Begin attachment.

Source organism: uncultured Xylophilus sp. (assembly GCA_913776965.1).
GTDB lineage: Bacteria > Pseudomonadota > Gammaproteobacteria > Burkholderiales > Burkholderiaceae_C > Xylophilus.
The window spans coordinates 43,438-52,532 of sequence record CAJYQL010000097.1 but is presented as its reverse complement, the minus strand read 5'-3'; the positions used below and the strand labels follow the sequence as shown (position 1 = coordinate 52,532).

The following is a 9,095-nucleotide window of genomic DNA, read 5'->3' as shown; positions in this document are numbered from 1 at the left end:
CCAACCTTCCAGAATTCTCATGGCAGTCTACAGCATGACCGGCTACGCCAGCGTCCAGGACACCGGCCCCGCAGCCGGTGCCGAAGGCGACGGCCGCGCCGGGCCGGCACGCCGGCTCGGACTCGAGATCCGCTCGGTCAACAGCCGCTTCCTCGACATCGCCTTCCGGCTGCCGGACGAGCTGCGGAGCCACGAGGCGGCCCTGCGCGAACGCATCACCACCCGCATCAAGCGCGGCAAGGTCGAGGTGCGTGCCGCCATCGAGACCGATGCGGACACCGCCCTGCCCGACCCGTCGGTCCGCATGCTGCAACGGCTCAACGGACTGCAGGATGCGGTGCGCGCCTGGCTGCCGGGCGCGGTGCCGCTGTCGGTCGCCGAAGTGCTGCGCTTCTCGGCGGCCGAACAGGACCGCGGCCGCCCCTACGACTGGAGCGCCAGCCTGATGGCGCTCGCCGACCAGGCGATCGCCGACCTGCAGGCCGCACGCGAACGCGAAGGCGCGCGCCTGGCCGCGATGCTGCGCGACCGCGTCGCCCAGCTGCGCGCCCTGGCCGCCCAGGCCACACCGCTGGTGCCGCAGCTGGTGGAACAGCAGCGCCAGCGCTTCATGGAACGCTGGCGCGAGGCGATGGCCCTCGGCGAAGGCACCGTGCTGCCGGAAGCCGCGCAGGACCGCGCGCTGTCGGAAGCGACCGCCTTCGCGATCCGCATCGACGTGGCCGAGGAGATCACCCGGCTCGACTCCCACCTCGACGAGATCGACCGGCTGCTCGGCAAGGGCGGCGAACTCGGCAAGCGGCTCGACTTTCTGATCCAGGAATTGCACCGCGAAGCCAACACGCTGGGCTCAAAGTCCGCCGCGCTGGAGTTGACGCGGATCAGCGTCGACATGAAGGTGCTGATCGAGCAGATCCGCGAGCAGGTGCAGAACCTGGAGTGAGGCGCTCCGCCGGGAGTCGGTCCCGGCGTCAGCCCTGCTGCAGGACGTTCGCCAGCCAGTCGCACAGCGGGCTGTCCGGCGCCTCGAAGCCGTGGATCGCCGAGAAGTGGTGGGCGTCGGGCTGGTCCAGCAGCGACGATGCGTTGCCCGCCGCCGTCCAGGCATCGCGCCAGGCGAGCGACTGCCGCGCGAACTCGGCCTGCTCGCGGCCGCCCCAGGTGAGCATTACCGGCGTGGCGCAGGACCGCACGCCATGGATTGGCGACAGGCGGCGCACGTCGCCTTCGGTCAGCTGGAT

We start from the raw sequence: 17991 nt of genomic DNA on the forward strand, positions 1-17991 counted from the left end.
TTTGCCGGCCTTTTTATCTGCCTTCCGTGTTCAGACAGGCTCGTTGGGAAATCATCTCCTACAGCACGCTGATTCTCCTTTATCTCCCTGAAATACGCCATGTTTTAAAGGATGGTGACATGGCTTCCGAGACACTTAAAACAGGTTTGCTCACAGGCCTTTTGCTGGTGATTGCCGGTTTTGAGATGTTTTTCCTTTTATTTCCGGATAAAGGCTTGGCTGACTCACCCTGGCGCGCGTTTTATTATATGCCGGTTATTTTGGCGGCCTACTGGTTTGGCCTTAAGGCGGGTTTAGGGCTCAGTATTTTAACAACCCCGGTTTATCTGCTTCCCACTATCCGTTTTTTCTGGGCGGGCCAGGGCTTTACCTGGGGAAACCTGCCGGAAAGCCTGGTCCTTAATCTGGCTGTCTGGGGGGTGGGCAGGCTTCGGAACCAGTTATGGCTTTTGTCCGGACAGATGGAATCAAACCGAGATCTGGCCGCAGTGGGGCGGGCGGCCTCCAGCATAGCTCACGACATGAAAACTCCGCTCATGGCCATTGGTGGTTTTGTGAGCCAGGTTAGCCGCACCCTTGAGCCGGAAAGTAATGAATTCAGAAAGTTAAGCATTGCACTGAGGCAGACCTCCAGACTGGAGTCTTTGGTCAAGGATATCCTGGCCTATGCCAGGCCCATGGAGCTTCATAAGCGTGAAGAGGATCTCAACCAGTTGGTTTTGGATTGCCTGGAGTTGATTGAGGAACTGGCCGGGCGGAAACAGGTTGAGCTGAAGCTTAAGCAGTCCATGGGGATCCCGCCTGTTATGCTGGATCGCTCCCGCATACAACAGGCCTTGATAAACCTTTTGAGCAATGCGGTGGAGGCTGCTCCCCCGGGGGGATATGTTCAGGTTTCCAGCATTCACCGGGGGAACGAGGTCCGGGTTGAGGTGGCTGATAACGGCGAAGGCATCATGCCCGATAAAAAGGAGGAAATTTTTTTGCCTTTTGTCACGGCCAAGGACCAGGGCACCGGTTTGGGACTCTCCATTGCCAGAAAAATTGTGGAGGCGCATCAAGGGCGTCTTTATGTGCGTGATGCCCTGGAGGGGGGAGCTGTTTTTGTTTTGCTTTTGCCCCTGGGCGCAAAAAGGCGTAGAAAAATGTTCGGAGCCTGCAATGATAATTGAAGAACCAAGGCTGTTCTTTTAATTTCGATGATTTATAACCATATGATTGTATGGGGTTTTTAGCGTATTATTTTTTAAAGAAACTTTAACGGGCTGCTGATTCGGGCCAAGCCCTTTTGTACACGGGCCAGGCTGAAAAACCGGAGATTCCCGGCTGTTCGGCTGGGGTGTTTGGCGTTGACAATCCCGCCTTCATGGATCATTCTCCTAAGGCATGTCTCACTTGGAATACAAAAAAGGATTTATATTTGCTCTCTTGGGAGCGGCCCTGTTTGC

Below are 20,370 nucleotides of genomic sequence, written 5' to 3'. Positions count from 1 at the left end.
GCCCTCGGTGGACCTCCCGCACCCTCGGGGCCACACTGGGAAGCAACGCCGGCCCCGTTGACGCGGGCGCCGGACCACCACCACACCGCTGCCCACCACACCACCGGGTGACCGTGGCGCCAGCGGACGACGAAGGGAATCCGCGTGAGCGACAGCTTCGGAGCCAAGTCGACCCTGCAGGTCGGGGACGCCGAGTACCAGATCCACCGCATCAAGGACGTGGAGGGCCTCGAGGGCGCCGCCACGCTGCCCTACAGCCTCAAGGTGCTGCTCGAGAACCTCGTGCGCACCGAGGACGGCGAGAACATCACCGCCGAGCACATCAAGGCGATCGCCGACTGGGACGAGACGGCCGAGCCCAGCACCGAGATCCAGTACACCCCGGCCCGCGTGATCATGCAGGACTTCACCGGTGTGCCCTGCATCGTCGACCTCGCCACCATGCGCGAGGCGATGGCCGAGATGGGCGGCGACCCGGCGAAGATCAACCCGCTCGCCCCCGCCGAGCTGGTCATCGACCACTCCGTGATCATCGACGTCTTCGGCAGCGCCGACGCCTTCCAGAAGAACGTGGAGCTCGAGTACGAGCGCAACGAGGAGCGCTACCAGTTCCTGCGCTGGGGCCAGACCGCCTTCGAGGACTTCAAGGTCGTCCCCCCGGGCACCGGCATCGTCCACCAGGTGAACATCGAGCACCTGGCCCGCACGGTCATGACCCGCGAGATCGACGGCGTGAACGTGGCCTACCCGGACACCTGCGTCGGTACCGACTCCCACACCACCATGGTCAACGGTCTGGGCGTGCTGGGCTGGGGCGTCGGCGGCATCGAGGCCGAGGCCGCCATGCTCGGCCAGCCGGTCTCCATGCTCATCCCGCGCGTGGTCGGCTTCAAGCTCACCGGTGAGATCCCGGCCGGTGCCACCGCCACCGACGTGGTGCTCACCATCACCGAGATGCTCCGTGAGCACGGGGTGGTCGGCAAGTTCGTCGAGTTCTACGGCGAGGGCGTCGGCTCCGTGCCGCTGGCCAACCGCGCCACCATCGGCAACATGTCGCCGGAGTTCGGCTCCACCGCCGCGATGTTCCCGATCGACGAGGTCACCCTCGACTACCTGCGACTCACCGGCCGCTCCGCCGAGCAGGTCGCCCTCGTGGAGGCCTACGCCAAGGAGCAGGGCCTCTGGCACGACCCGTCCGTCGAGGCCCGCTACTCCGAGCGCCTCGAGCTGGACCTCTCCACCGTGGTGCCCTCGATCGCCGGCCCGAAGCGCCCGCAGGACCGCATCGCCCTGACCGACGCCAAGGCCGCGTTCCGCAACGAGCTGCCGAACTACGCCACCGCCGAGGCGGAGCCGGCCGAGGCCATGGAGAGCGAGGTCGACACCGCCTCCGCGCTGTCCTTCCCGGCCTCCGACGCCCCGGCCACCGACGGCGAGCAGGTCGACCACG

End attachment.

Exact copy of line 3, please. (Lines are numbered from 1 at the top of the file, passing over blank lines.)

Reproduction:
The window spans coordinates 43,438-52,532 of sequence record CAJYQL010000097.1 but is presented as its reverse complement, the minus strand read 5'-3'; the positions used below and the strand labels follow the sequence as shown (position 1 = coordinate 52,532).